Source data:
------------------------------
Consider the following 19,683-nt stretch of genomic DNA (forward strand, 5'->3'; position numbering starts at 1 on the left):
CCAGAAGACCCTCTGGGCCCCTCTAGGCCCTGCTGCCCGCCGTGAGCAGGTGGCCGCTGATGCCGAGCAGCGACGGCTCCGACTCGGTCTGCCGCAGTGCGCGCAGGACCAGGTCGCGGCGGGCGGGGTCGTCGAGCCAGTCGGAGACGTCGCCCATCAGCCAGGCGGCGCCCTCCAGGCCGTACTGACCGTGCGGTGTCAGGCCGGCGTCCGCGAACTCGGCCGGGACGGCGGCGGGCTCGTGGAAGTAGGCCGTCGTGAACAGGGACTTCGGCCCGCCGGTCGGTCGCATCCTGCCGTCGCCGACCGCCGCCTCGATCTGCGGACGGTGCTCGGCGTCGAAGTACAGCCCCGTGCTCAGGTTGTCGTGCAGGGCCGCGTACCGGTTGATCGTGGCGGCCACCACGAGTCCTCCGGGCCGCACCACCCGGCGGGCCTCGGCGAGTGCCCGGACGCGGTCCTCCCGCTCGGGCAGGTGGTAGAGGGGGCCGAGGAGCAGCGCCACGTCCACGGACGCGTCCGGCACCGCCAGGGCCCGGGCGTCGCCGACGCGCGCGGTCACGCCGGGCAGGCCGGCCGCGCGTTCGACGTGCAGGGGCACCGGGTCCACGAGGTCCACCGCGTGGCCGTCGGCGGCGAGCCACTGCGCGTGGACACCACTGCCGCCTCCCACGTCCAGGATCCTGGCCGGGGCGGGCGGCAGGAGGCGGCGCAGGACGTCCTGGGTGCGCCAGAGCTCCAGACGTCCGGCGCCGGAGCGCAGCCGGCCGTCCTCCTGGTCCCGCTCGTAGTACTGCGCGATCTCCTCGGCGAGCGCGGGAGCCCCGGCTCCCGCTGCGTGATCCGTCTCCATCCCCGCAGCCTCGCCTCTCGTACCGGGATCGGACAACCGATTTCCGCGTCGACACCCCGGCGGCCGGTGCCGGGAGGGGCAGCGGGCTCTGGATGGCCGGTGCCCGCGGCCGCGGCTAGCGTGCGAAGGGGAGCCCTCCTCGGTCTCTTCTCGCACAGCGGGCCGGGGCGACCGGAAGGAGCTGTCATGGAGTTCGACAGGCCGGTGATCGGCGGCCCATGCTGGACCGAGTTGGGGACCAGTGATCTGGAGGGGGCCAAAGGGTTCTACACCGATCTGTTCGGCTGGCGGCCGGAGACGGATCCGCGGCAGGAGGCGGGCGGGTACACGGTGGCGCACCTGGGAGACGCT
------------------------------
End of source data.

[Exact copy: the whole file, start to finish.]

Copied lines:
Consider the following 19,683-nt stretch of genomic DNA (forward strand, 5'->3'; position numbering starts at 1 on the left):
CCAGAAGACCCTCTGGGCCCCTCTAGGCCCTGCTGCCCGCCGTGAGCAGGTGGCCGCTGATGCCGAGCAGCGACGGCTCCGACTCGGTCTGCCGCAGTGCGCGCAGGACCAGGTCGCGGCGGGCGGGGTCGTCGAGCCAGTCGGAGACGTCGCCCATCAGCCAGGCGGCGCCCTCCAGGCCGTACTGACCGTGCGGTGTCAGGCCGGCGTCCGCGAACTCGGCCGGGACGGCGGCGGGCTCGTGGAAGTAGGCCGTCGTGAACAGGGACTTCGGCCCGCCGGTCGGTCGCATCCTGCCGTCGCCGACCGCCGCCTCGATCTGCGGACGGTGCTCGGCGTCGAAGTACAGCCCCGTGCTCAGGTTGTCGTGCAGGGCCGCGTACCGGTTGATCGTGGCGGCCACCACGAGTCCTCCGGGCCGCACCACCCGGCGGGCCTCGGCGAGTGCCCGGACGCGGTCCTCCCGCTCGGGCAGGTGGTAGAGGGGGCCGAGGAGCAGCGCCACGTCCACGGACGCGTCCGGCACCGCCAGGGCCCGGGCGTCGCCGACGCGCGCGGTCACGCCGGGCAGGCCGGCCGCGCGTTCGACGTGCAGGGGCACCGGGTCCACGAGGTCCACCGCGTGGCCGTCGGCGGCGAGCCACTGCGCGTGGACACCACTGCCGCCTCCCACGTCCAGGATCCTGGCCGGGGCGGGCGGCAGGAGGCGGCGCAGGACGTCCTGGGTGCGCCAGAGCTCCAGACGTCCGGCGCCGGAGCGCAGCCGGCCGTCCTCCTGGTCCCGCTCGTAGTACTGCGCGATCTCCTCGGCGAGCGCGGGAGCCCCGGCTCCCGCTGCGTGATCCGTCTCCATCCCCGCAGCCTCGCCTCTCGTACCGGGATCGGACAACCGATTTCCGCGTCGACACCCCGGCGGCCGGTGCCGGGAGGGGCAGCGGGCTCTGGATGGCCGGTGCCCGCGGCCGCGGCTAGCGTGCGAAGGGGAGCCCTCCTCGGTCTCTTCTCGCACAGCGGGCCGGGGCGACCGGAAGGAGCTGTCATGGAGTTCGACAGGCCGGTGATCGGCGGCCCATGCTGGACCGAGTTGGGGACCAGTGATCTGGAGGGGGCCAAAGGGTTCTACACCGATCTGTTCGGCTGGCGGCCGGAGACGGATCCGCGGCAGGAGGCGGGCGGGTACACGGTGGCGCACCTGGGAGACGCT